View all newsletters
Receive our newsletter - data, insights and analysis delivered to you
  1. Technology
  2. Cloud
December 21, 2017updated 02 Jan 2018 4:42pm

Christmas set to unleash an avalanche of defunct IoT devices

Ill-advised computing platform choices are producing short-lived devices and wasting investment.

By Sabrina Dougall

Christmas will cause “a generation of defunct devices” by flooding the market with useless Internet of Things paraphernalia. In fact, industry experts predict the majority of connected devices bought this festive period will be obsolete by 2020.

With Garner predicting a colossal 8.4 billion connected devices in use in 2017, Couchbase researchers have found that ill-advised computing platform choices are producing short-lived devices which can waste investment.

Many are turning to edge computing as a smart alternative to chasing lemmings off the cliff of slow internet speeds; it is a truism that a service running in the user’s hand can operate better than one continually accessing a server hundreds or thousands of miles away.


The Tesla Model S EV has a camera, radar and ultrasonic acoustic location sensors to facilitate an autopilot mode.

Indeed, Business Insider Intelligence estimated last year that 5.6 billion IoT devices (both private and public) will leverage edge computing for data collection and processing in 2020. Data experts at Couchbase assert that computing at the edge will be essential for smart devices to meet expectations – meaning a product should be able to perform at least essential functions regardless of its connection. For instance, a driverless car must be able to navigate traffic in the absence of a network failure, and an industrial device should still record performance and offer diagnostics without interruption.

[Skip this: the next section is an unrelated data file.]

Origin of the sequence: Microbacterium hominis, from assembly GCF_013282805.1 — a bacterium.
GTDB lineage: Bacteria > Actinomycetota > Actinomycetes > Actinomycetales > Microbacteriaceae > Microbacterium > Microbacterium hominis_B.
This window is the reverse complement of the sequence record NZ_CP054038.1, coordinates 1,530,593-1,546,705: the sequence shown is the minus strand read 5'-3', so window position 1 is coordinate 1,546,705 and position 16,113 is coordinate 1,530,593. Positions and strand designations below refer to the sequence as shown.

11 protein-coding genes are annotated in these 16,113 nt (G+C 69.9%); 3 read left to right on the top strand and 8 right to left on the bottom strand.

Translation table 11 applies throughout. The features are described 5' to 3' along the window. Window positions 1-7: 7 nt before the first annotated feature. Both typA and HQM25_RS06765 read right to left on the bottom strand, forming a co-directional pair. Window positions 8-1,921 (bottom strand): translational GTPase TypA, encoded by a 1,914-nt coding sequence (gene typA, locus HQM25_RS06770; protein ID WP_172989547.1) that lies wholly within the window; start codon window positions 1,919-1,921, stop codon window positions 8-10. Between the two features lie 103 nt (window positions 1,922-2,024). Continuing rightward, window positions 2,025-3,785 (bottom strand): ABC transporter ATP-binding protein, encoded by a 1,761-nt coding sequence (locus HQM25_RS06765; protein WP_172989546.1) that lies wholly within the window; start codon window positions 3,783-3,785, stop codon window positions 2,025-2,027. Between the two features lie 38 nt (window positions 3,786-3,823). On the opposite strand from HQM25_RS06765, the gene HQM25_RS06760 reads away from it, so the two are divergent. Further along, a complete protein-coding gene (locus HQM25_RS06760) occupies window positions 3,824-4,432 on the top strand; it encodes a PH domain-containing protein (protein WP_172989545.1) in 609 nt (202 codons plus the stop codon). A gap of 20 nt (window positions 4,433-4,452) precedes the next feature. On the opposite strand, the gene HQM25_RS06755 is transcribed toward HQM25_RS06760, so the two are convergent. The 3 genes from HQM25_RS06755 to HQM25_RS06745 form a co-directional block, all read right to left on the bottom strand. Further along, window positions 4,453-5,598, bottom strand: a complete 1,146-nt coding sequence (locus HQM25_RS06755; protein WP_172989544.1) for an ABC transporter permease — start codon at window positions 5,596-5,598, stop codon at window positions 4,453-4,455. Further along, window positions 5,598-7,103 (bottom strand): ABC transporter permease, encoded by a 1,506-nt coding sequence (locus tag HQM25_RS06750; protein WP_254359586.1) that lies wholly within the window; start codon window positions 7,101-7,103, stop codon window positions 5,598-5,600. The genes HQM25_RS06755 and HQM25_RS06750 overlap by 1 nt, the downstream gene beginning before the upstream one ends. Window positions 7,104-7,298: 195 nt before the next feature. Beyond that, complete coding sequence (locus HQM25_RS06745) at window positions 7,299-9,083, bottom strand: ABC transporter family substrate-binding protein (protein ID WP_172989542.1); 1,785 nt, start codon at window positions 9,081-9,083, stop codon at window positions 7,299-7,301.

“Unless organisations can focus on computing at the edge, they will end up with a generation of defunct devices and services that simply cannot live up to expectations,” said Perry Krug, Principal Architect at Couchbase. “Consumers and workers want devices that do what they need, not ones that aren’t fit for purpose the moment any signal disappears,”

Siemens turns to AWS to scale Industrial IoT platform
IoT: Pay-and-leave mobile fintech nears British stores

The good news is that prudent computing platform choices can empower staff both within and beyond the IT department.

“2018 will be the year that self-serve IT goes mainstream, as organisations look to become more agile by decentralising IT and empowering internal teams to drive more of their own innovation,” said Ross Mason, Founder and VP Product Strategy at MuleSoft.

Content from our partners
Scan and deliver
GenAI cybersecurity: "A super-human analyst, with a brain the size of a planet."
Cloud, AI, and cyber security – highlights from DTX Manchester

“IT teams will start to teach employees and partners that ‘There’s an API for that’. When the need arises for a new digital function, such as the ability to connect to a SaaS application, non-IT teams will learn to browse the API marketplace to see if that capability already exists.”

Websites in our network
Select and enter your corporate email address Tech Monitor's research, insight and analysis examines the frontiers of digital transformation to help tech leaders navigate the future. Our Changelog newsletter delivers our best work to your inbox every week.
  • CIO
  • CTO
  • CISO
  • CSO
  • CFO
  • CDO
  • CEO
  • Architect Founder
  • MD
  • Director
  • Manager
  • Other
Visit our privacy policy for more information about our services, how Progressive Media Investments may use, process and share your personal data, including information on your rights in respect of your personal data and how you can unsubscribe from future marketing communications. Our services are intended for corporate subscribers and you warrant that the email address submitted is your corporate email address.